But later his economic adviser and trade hawk Larry Kudlow warned that stern measures were still being contemplated. “If the administration doesn’t understand what the president is trying to achieve from his trade policy, that is hardly a sign of confidence for investors,” said Stephen Innes, head of Asia-Pacific trade at OANDA. “It would be entirely natural if investors were a bit confused as indeed confusion reigns supreme.” Equity markets fluctuated through the day and Tokyo ended slightly lower at 22,270.39, while Shanghai closed 0.9% down at 2,786.90 but Hong Kong added 0.5% to 28,497.32 points at close yesterday.
Seoul and Manila both fell more than 1%, while there were also losses in Singapore, Taipei, Bangkok and Jakarta. Sydney rose slightly 0.3%. The yuan is also at its weakest level against the dollar since December, having endured one of its worst runs since its mid-2015 devaluation that sparked a global market meltdown. But speculation the People’s Bank of China is allowing the currency to weaken to offset the effects of any US tariffs were dismissed by Capital Economics. “While a weaker currency could offset some of the economic damage done by US tariffs, the wider risks to financial stability would not be ones worth taking,” the consulting firm said.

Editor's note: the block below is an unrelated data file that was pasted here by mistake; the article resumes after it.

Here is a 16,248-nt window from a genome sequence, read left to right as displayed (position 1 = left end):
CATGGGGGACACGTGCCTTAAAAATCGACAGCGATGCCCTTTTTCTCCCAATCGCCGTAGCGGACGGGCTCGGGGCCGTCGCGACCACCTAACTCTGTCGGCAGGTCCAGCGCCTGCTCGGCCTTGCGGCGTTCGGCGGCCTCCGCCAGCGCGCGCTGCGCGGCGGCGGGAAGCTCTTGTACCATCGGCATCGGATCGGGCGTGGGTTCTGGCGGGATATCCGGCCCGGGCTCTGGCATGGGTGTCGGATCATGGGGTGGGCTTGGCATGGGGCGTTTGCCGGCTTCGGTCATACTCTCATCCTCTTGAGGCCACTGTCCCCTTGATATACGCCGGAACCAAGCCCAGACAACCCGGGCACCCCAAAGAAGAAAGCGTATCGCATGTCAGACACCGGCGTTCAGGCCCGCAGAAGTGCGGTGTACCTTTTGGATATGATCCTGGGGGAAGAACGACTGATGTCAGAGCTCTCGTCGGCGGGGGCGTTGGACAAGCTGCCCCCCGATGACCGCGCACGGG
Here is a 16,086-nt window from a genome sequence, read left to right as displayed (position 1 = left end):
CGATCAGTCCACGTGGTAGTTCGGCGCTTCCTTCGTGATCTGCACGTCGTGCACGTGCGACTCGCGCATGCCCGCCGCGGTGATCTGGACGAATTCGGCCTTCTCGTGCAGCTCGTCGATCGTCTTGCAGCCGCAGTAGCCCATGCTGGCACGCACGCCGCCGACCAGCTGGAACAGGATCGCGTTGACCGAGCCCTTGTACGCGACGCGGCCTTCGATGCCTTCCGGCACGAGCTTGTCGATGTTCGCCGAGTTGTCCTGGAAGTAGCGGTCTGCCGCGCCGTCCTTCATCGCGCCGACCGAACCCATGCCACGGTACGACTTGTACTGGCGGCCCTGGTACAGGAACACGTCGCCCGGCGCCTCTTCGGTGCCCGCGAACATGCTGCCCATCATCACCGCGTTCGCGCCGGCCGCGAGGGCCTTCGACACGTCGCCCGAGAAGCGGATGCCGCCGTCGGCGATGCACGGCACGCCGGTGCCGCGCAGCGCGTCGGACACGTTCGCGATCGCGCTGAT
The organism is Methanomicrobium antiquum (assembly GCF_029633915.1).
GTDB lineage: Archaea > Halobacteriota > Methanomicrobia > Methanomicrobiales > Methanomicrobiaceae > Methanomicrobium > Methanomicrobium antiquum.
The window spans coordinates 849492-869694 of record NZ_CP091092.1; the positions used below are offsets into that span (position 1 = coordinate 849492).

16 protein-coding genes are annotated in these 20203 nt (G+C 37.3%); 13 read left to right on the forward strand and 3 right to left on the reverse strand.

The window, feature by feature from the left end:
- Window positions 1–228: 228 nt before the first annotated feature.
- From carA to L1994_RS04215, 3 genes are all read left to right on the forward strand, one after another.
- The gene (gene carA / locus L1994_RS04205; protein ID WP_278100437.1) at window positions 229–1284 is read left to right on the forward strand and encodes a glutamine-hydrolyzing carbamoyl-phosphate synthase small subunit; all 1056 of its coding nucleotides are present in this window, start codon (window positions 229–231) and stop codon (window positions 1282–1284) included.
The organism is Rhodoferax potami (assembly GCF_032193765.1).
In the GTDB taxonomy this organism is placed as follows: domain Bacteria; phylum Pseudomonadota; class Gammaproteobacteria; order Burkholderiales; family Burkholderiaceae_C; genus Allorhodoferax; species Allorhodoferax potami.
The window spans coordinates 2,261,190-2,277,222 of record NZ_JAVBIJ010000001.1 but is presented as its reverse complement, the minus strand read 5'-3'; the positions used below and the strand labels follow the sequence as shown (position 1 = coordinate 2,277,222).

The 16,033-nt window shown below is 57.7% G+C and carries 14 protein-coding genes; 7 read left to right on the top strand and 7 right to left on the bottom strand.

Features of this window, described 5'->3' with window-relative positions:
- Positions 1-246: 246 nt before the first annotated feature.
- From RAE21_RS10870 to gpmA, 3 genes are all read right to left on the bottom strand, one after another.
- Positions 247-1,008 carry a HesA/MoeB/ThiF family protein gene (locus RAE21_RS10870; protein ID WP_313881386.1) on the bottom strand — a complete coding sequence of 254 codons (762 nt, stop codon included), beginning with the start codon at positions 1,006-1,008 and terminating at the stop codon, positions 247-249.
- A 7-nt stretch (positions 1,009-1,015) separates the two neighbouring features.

Investors were also spooked by reports of a leaked report by a government-backed think tank that warned of possible “financial panic” in the Chinese economy. Bloomberg News reported that the National Institution for Finance & Development had highlighted bond defaults, liquidity shortages and the equity market losses as being particular dangers as the country heads towards a US trade war. “We think China is currently very likely to see a financial panic,” the study, which appeared briefly on the Internet on Monday before being removed, was reported to have said. While broader markets are swinging, energy firms continued their rally after crude prices hit a new three-and-a-half year high on the back of data showing US stockpiles plunged by the most since 2016.
The news sent Brent up 1.7% and WTI more than 3% higher. The jump, which followed similar climbs on Tuesday, was aided by an outage at a key Canadian heavy-oil production facility as well as a US warning to allies that they would be hit with sanctions if they did not halt Iran oil purchases by November. While both contracts dipped Thursday, the latest oil gains provided further support to energy firms. CNOOC, Sinopec and PetroChina were all up in Hong Kong, while Woodside Petroleum jumped 1.8% in Sydney and Tokyo-listed Inpex climbed more than 1%.
Sources and photo-credits: AFP Gulf Times